À Paris !

Here is a little charming anecdote told by American Presbyterian minister Frank Crane, from his book Adventures in Common Sense, transcribed by yours truly in Sténographie Gregg (Anniversary and Simplified) for the blog.

Attachment: a-paris-anniv.pdf

Attachment: a-paris-simpl.pdf

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  1. Thank you very much, Carlos for this new French Gregg text! It’s very nice of you. 🙂

    I will read it and speak about it in the coming days. (I have been less present in the website in the last months due to some health concerns…)

      1. I’m feeling much better now. Thank you Carlos! 🙂
        Well, well… what an unusal story… A true story? Feel like science-fiction… It is situated in the past (“francs”, “poudrier”…). I wonder if it could happen nowadays…
        Like always, few divergences from the manuals.
        First page – second column
        “un mouchoir, des clés, un petit miroir”: “petit” is “P-T” (Sénécal par.41, p.19);
        Second page – first column (in the beginning)
        “plus effrayée qu’elle ne l’avait jamais été”: “été” is “T-E”, probably to differentiate it from “était” (Sén. par.45, p.20);
        Second page – second column (in the bottom)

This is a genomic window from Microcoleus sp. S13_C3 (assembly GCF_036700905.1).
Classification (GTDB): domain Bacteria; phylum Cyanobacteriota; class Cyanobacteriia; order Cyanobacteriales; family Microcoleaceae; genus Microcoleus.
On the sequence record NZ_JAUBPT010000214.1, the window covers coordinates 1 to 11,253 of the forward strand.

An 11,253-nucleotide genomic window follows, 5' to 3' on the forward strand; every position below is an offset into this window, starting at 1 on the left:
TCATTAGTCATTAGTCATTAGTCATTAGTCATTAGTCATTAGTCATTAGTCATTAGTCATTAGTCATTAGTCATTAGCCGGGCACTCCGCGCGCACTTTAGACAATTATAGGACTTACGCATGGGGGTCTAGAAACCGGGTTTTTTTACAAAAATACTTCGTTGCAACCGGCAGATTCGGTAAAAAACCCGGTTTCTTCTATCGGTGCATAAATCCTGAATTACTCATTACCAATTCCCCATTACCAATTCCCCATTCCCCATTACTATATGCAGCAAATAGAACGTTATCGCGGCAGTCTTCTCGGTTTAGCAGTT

“…la carte suffit amplement”: “suffit” is “S-U-F” (Études graduées, par.224, p.175);
        A bit lower:
        “Comme elle insistait dans ses plus belles paroles”: “belles” is “B-L” (Sén. par.41, p.19);
        Page 3 – first column (in the beginning)
        “et montant sa machine”: I suppose there should be a “dans” between “montant” and “sa machine”;
        Page 3 – second column (in the middle)
        “…sa profonde sympathie pour l’embarras de son client…”: “client” is a brief form, “C-L-E” (Sén. par.29, p.12)
        A bit further
        “mais lui offrait/offrit même…”: “offrir” is a brief form “O-F” (Sén. par.75-p.37), so I suppose, here it’s “O-F-E”?
        And last line
        “…de telles choses arrivent…”: “chose” is “CH-O” (Sén. par.69, p.34), “arriver is “A-R-I” (Études graduées par.134, p.87);
        Just something I’m not sure: it’s really “Il lui tendit un billet de 50 francs” and “et il tendit poliment dans sa main.” You omitted the “d” at the end, didn’t you? I hesitated with “tenir”…
        Thank you again for this text. I’m starting to have an idea of the texts you like… But how do you feel about texts about art?

        1. You’re welcome! I’m glad you’re feeling much better and that you liked this story. The author spent a year in Europe, specifically in Rome, Paris, and London “talking with common folks and learning their philosophy.” The book was published in 1920, so yes, it was a long time ago, and I doubt that this incident would happen nowadays. The world has changed a lot.

          Thanks for the corrections. The missing word on the last page was sur. About tendre (tendit), it is written without the d, so all derivatives are written without it. And yes, it’s confusing with tenir and I don’t really like it either. The first was Il lui tendit … but the second was et le tenait … In Simplified it is written the same way, but in DJS, they eliminated the den blend and the omission of d, so both verbs are distinct.

          I like all kinds of topics, as long as they’re interesting or have some educational value.

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